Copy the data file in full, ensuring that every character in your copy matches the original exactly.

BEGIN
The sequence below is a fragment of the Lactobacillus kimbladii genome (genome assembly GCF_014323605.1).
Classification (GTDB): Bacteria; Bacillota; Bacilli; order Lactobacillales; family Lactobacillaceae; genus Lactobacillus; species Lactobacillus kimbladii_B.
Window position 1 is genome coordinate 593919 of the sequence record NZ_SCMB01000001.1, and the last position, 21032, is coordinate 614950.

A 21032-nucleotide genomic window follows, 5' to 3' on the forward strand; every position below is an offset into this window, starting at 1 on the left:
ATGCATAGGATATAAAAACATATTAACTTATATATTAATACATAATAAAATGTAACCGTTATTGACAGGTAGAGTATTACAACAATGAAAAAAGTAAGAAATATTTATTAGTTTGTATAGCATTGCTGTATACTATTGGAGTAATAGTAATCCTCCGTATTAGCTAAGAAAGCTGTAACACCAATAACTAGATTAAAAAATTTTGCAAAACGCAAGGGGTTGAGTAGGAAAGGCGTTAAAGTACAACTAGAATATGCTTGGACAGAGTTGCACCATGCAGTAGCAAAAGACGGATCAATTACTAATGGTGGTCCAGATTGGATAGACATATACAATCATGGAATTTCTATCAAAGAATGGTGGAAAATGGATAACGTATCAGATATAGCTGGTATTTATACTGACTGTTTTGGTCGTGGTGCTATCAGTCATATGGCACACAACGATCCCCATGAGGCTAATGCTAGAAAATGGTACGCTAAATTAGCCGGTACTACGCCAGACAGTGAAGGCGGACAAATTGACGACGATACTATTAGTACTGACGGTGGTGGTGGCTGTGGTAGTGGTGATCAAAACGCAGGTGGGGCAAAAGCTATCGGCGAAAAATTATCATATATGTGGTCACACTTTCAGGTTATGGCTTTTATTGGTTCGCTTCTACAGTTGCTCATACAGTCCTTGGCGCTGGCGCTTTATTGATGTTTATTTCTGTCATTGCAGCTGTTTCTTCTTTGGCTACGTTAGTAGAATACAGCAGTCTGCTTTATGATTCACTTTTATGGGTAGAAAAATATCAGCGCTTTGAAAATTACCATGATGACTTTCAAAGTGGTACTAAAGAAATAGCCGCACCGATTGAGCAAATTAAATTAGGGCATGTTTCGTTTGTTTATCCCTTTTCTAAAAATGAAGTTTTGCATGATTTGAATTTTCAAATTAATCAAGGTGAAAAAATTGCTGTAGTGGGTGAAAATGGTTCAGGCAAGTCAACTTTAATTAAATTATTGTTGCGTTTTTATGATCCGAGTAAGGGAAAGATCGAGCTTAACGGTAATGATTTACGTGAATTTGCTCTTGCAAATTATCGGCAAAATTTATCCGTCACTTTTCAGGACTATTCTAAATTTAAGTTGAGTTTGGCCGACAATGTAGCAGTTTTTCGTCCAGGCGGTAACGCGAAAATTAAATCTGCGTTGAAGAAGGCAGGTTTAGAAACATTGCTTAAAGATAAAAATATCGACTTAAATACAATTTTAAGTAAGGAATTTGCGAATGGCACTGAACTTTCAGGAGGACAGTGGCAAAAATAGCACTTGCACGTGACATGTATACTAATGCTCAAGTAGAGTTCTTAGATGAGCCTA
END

The sequence below is a fragment of the Lactobacillus kimbladii genome (genome assembly GCF_014323605.1).
Classification (GTDB): Bacteria; Bacillota; Bacilli; order Lactobacillales; family Lactobacillaceae; genus Lactobacillus; species Lactobacillus kimbladii_B.
Window position 1 is genome coordinate 593919 of the sequence record NZ_SCMB01000001.1, and the last position, 21032, is coordinate 614950.

A 21032-nucleotide genomic window follows, 5' to 3' on the forward strand; every position below is an offset into this window, starting at 1 on the left:
ATGCATAGGATATAAAAACATATTAACTTATATATTAATACATAATAAAATGTAACCGTTATTGACAGGTAGAGTATTACAACAATGAAAAAAGTAAGAAATATTTATTAGTTTGTATAGCATTGCTGTATACTATTGGAGTAATAGTAATCCTCCGTATTAGCTAAGAAAGCTGTAACACCAATAACTAGATTAAAAAATTTTGCAAAACGCAAGGGGTTGAGTAGGAAAGGCGTTAAAGTACAACTAGAATATGCTTGGACAGAGTTGCACCATGCAGTAGCAAAAGACGGATCAATTACTAATGGTGGTCCAGATTGGATAGACATATACAATCATGGAATTTCTATCAAAGAATGGTGGAAAATGGATAACGTATCAGATATAGCTGGTATTTATACTGACTGTTTTGGTCGTGGTGCTATCAGTCATATGGCACACAACGATCCCCATGAGGCTAATGCTAGAAAATGGTACGCTAAATTAGCCGGTACTACGCCAGACAGTGAAGGCGGACAAATTGACGACGATACTATTAGTACTGACGGTGGTGGTGGCTGTGGTAGTGGTGATCAAAACGCAGGTGGGGCAAAAGCTATCGGCGAAAAATTATCATATATGTGGTCACACTTTCAGGTTATGGCTTTTATTGGTTCGCTTCTACAGTTGCTCATACAGTCCTTGGCGCTGGCGCTTTATTGATGTTTATTTCTGTCATTGCAGCTGTTTCTTCTTTGGCTACGTTAGTAGAATACAGCAGTCTGCTTTATGATTCACTTTTATGGGTAGAAAAATATCAGCGCTTTGAAAATTACCATGATGACTTTCAAAGTGGTACTAAAGAAATAGCCGCACCGATTGAGCAAATTAAATTAGGGCATGTTTCGTTTGTTTATCCCTTTTCTAAAAATGAAGTTTTGCATGATTTGAATTTTCAAATTAATCAAGGTGAAAAAATTGCTGTAGTGGGTGAAAATGGTTCAGGCAAGTCAACTTTAATTAAATTATTGTTGCGTTTTTATGATCCGAGTAAGGGAAAGATCGAGCTTAACGGTAATGATTTACGTGAATTTGCTCTTGCAAATTATCGGCAAAATTTATCCGTCACTTTTCAGGACTATTCTAAATTTAAGTTGAGTTTGGCCGACAATGTAGCAGTTTTTCGTCCAGGCGGTAACGCGAAAATTAAATCTGCGTTGAAGAAGGCAGGTTTAGAAACATTGCTTAAAGATAAAAATATCGACTTAAATACAATTTTAAGTAAGGAATTTGCGAATGGCACTGAACTTTCAGGAGGACAGTGGCAAAAATAGCACTTGCACGTGACATGTATACTAATGCTCAAGTAGAGTTCTTAGATGAGCCTA